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Sunday, 8 January 2012



 
Do you know who's interacting with your child on-line?  I received a post from one of my friends on Facebook where an area teacher this week was arrested for soliciting a minor for sex, 13 year old, on-line.  This sh** just makes my blood boil.  We simply can not trust our children on-line, in school, in sports or anywhere these days.    It's so sad, but the reality of the world in which we live. 

The cover-up at Penn State was enough to make me cry, people just turning their heads and looking the other way while someone is abusing a child.  How do you sleep at night?  How do you get up in the morning, dress, go to work and look at someone who you know is abusing children and you do nothing.  Now it's happening in my own backyard.  Predators!  People who we believe we can trust as role models for our children taking advantage of them.   The teacher in my area was a fourth grade teacher at an Intermediate School about a mile from me, and had been recently named as the assistant boy's basketball coach at another Middle School in the areal.  I wonder what we could have expected there, another Jerry Sandusky? 




 
We as parents must see danger when it comes to our children, and our children must understand the danger of on-line predators as well as those that they will encounter in their childhood.  If you're like me, you're probably wondering what you should do to keep your child safe on-line.  Here's a few tips:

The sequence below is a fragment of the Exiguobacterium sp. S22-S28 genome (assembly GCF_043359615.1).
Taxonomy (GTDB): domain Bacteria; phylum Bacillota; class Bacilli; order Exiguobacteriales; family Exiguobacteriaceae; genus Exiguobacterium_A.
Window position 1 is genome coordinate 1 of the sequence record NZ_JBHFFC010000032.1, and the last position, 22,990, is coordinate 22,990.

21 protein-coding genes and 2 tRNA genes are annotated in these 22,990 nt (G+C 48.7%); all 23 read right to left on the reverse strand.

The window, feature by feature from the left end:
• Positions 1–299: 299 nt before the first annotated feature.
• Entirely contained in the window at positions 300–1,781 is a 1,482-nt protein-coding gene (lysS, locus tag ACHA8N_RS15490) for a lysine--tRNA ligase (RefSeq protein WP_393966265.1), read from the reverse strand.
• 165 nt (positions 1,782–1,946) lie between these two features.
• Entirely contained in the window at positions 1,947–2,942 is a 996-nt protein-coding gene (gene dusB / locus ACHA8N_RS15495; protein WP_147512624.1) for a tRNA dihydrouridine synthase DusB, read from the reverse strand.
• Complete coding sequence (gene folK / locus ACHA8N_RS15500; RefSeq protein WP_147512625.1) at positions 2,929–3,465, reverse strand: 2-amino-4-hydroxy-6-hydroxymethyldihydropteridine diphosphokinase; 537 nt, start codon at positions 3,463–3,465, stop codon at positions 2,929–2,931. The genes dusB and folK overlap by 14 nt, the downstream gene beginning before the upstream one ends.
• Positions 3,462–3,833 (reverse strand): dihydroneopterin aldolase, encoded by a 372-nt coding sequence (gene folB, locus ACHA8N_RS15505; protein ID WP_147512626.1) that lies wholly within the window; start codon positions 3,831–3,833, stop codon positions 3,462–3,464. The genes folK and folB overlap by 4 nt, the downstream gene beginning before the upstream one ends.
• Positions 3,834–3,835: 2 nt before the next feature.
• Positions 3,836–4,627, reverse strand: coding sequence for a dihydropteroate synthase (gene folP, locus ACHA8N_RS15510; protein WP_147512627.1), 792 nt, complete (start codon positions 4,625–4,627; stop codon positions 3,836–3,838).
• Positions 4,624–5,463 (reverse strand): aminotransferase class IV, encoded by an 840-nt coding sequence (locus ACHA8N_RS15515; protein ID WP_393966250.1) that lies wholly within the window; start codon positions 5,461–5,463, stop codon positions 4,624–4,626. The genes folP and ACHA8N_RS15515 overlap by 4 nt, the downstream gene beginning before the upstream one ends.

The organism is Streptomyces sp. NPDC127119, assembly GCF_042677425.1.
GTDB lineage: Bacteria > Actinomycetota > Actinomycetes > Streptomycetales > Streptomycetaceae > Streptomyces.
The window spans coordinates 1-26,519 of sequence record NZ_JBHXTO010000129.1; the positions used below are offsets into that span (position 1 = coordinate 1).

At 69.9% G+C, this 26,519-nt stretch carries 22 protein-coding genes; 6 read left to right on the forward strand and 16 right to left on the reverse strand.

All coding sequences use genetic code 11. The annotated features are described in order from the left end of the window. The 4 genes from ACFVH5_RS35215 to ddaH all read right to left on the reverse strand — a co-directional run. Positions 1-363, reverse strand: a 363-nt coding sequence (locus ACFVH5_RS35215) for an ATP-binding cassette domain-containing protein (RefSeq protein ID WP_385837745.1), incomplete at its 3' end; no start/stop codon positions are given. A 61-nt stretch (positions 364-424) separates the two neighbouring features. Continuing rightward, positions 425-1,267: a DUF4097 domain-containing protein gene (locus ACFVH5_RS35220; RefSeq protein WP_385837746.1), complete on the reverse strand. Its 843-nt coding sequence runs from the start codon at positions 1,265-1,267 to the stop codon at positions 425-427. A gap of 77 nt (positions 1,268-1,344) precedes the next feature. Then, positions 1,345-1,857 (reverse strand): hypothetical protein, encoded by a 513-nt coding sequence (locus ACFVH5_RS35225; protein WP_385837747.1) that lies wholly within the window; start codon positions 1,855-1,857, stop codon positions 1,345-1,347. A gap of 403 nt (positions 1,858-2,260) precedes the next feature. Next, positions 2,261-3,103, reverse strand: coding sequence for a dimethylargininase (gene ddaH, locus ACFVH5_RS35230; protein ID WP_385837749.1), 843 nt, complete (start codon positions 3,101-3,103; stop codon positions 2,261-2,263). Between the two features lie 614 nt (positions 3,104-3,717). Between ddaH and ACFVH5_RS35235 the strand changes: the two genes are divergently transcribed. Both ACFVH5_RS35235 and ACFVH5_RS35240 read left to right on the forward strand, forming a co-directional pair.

• Talk to your child about on-line sexual predators.  They'll probably try to convince you that they're okay and know what's going on, but stand firm. 
  • Improve your computer skills. and controll what your child accesses on-line.  There is parental control software on the market, download it on your family computer.  We were all children at some point, so we understand privacy, but this is your child's life and we must protect them at all costs.    
  • Make sure you can view your child and the screen on the computer when they're on-line.  
  • Know what sites they're visiting, and enforce rules. 
  • Looks for gifts, money or other items that where not provided by you or grand parents.
  • Limit the amount of time your child spends on the computer if they are not doing homework or playing games.
  • Check for sexual communication, images etc. 
  • Limit the number of hours your teen/child is home alone. 

What do predators look for when in search of prey:  
  • Most find our children in chat rooms, through instant messages, email or social networking sites.  
  • They befriend and win children's affection with gifts, being kind and giving them attention.  They are astute at knowing who to solicit.  
Unfortunately, we can't protect our children around the clock.  Make these stories a part of your dinner conversation, so your child can understand how real predators are and if they aren't cautious they too can become prey. 

     

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